You needn’t worry about being killed by acid, because acid is way, way more than this task calls for. Probably.
There are, as you probably expect, a number of different ways to remove soot and smoke buildup. We’ll go through those in order of least severe chemical-type stuff to most severe chemical-type stuff. You should, of course, chime in below with what’s worked for you, if you’ve found yourself in a soot-removal situation and have wisdom to impart.
Soap, Water and Elbow Grease
LW didn’t indicate how heavy the soot buildup is, so let’s start with the simplest solution in the event this is a fairly low-soot situation. Good old soap and water will take soot off of bricks, but there’s a catch: You’ll also need to employ a scrub brush. Which means a lot of hard work on your part, because your own elbow grease is what’s going to do the bulk of the cleaning. Which is fine! Hard work is good for the soul (and the biceps).
If that’s not in the cards for you—either because it sounds too ghastly for words (fair) or because physical limitations prevent you from doing that much scrubbing (also fair, obvs)—and you own a power drill, great. Get a brush attachment for the drill and put it to good use.
(I’m tempted to cut this column short so we can convene in the comments to talk about our favorite drill attachments. I’m far too committed to your cleaning needs to actually do so, but do you think when I’m done here we could still maybe huddle up to swap drill-attachment tales? I’ve got a glass-cutter bit that makes me so nervous and so delighted all at the same time.)
So let’s just say that your soot problem is bigger than what mere soap and water can solve. I come bearing other suggestions! The first of which is a soot-eraser. I mean, it sounds promising, right? The only thing is that the soot eraser is still going to require some labor.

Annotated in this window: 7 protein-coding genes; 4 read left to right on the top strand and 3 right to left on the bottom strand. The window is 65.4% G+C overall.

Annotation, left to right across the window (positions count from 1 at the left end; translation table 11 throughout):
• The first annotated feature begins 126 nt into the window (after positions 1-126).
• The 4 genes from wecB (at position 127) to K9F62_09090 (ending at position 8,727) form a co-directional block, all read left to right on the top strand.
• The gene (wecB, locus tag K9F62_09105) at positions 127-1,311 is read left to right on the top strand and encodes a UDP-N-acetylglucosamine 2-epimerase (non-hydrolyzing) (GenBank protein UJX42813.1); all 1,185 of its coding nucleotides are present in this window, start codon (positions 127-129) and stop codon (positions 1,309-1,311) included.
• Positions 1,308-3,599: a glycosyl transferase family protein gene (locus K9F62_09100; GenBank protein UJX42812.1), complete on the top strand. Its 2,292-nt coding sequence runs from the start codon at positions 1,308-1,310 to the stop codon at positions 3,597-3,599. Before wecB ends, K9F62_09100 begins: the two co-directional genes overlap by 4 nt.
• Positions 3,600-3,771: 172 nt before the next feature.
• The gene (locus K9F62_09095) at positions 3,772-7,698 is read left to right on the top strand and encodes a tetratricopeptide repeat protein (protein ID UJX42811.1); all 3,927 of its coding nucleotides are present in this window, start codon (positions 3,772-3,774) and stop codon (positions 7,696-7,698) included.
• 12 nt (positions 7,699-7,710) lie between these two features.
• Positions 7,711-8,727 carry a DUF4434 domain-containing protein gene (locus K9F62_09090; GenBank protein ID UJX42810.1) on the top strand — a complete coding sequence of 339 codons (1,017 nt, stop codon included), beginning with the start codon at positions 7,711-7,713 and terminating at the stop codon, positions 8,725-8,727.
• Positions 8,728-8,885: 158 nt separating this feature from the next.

Krud Kutter et al.
If the soot-eraser doesn’t do it for you, either in practice or in theory, there are also plenty of spray cleansers out there that may be more to your liking. Krud Kutter is one, Brick Anew is another, this nice brick- and stone-cleaner is another. These are the kinds of things you’ll find at hardware or home-improvement stores—poke around a bit, you’re likely to find a few options along these lines. Follow the manufacturer’s directions for usage, since some will require dilution, or specify that you apply the product and allow it to penetrate for X amount of time before scrubbing or wiping away.
And finally, we come to the acid LW was so dreading. Or rather, the alkaline the LW was so dreading, because TSP (trisodium phosphate, if you want to get all science-y about things) is alkaline, not acid. That is the beginning and end of our discussion of the pH scale. MOVING ALONG.
So here’s the deal with TSP: It works, like, crazy good. It is also a capital S, capital C Serious Chemical and needs to be handled in a very specific way: namely, with gloves and goggles and ventilation. Do you hate me for making you wear dorky cleaning goggles? I get it, but still: Wear the goggles.
To use TSP, dilute a quarter- to a half-cup of TSP in two or so gallons of water, and scrub the brick using a sponge or brush. Because TSP is so very strong, it will do the bulk of the work for you, though some effort will be required on your part.
With any of these options, you’ll want to put down a drop cloth of sorts to protect your flooring and work from the top down, as the soot and cleaning solution will drip downward as you clean.
By: Jolie Kerr